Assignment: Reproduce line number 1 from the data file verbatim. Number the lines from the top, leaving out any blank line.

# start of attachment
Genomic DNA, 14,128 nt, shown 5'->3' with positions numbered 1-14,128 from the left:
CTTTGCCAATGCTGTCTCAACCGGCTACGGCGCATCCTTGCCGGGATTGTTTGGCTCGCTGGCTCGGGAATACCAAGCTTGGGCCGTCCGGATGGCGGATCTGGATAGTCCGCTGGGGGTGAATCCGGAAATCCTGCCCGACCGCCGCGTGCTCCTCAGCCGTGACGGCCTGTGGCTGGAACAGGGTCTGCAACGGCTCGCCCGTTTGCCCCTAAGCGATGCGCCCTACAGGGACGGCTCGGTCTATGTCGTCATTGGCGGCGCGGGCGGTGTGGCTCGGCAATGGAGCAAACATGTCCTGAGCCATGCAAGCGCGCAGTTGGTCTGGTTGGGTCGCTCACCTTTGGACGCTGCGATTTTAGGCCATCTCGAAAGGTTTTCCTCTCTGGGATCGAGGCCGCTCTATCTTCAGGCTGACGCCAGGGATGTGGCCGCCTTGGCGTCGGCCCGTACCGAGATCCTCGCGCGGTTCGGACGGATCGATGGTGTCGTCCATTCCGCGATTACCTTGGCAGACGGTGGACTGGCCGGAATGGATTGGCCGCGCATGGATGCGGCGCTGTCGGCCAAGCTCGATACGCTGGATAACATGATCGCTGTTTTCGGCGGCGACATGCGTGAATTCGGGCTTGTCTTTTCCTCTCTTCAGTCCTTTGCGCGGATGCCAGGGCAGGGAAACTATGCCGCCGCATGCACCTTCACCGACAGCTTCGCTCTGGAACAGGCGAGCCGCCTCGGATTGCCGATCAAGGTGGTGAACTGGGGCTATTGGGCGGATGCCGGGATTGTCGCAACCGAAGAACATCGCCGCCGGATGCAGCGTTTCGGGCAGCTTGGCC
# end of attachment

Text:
Genomic DNA, 14,128 nt, shown 5'->3' with positions numbered 1-14,128 from the left: